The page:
They lugged the heavy wooden tracks of the railroads that crisscrossed the South and that helped take the cotton they picked to the Northern textile mills, fueling the Industrial Revolution.

They built vast fortunes for white people North and South - - -  at one time, the second- richest man in the nation was a Rhode Island ‘‘slave trader.’’

Profits from black people’s stolen labor helped the young nation pay off  its war debts and financed some of our most prestigious universities.

It was the relentless buying, selling, insuring and financing of their bodies and the products of their labor that made Wall Street a thriving banking, insurance and trading sector and New York City the financial capital of the world.

But it would be historically inaccurate to reduce the contributions of black people to the vast material wealth created by our bondage.

Black Americans have also been, and continue to be, foundational to the idea of American freedom.

More than any other group in this country’s history, we have served, generation after generation, in an overlooked but vital role:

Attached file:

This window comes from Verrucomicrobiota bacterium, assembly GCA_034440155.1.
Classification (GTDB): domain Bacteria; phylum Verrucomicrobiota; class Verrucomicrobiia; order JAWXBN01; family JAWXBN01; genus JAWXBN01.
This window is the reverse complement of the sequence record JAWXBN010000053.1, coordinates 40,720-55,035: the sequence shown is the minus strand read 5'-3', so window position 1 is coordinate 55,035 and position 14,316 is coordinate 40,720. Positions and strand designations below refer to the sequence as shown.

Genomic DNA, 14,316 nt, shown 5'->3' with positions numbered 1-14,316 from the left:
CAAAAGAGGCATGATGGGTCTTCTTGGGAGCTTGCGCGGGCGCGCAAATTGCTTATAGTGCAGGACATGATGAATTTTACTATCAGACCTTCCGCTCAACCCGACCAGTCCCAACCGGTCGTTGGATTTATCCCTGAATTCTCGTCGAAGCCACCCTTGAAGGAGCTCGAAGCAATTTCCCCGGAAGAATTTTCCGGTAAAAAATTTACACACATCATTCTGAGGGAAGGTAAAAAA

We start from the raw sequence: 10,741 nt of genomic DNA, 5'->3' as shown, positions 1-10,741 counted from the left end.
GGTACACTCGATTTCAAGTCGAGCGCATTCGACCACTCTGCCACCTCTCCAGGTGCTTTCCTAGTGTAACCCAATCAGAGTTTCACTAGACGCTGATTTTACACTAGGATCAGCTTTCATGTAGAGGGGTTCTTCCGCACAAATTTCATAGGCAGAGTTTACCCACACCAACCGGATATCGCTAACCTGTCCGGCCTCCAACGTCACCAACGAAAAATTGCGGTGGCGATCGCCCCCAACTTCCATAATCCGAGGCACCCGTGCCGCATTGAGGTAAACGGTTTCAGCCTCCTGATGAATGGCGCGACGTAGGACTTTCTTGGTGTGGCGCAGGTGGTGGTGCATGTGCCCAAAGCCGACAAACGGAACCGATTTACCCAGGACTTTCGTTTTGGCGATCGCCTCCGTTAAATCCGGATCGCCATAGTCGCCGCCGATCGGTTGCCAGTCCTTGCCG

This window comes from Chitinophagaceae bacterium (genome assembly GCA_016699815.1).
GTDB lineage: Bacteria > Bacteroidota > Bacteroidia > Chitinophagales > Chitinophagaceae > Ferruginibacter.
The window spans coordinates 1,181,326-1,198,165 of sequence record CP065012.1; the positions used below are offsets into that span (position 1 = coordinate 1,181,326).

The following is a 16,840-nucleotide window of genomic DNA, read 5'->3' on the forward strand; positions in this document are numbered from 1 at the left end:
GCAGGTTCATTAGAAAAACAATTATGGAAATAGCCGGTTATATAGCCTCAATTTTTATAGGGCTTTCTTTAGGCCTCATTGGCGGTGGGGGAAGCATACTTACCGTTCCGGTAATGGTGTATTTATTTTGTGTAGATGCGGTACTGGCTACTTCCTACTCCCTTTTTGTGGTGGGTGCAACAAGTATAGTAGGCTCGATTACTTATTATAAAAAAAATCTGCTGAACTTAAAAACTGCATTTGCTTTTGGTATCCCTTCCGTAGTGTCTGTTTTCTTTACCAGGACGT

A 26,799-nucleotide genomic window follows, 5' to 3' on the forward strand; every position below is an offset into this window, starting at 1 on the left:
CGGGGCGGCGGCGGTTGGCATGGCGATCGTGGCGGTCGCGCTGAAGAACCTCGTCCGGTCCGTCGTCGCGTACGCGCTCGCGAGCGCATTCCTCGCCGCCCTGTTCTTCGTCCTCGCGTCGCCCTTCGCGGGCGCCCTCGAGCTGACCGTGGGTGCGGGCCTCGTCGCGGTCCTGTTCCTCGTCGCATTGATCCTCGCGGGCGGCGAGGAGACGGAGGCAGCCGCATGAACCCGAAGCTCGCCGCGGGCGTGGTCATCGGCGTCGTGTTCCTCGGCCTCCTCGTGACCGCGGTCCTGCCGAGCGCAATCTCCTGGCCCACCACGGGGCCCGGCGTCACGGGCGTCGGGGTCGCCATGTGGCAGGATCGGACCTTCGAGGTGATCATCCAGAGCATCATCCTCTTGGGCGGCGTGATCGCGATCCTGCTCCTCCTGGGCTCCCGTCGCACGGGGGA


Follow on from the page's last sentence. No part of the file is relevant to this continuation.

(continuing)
It is we who have been the perfecters of this democracy.

The United States is a nation founded on both an ideal and a lie.

Our Declaration of Independence, signed on July 4, 1776, proclaims that ‘‘all men are created equal’’ and ‘‘endowed by their Creator with certain unalienable rights.’

But the white men who drafted those words did not believe them to be true for the hundreds of thousands of black people in their midst.

‘‘Life, Liberty and the pursuit of Happiness’’ did not apply to fully one-fifth of the country. Yet despite being violently denied the freedom and justice promised to all, black Americans believed fervently in the American creed.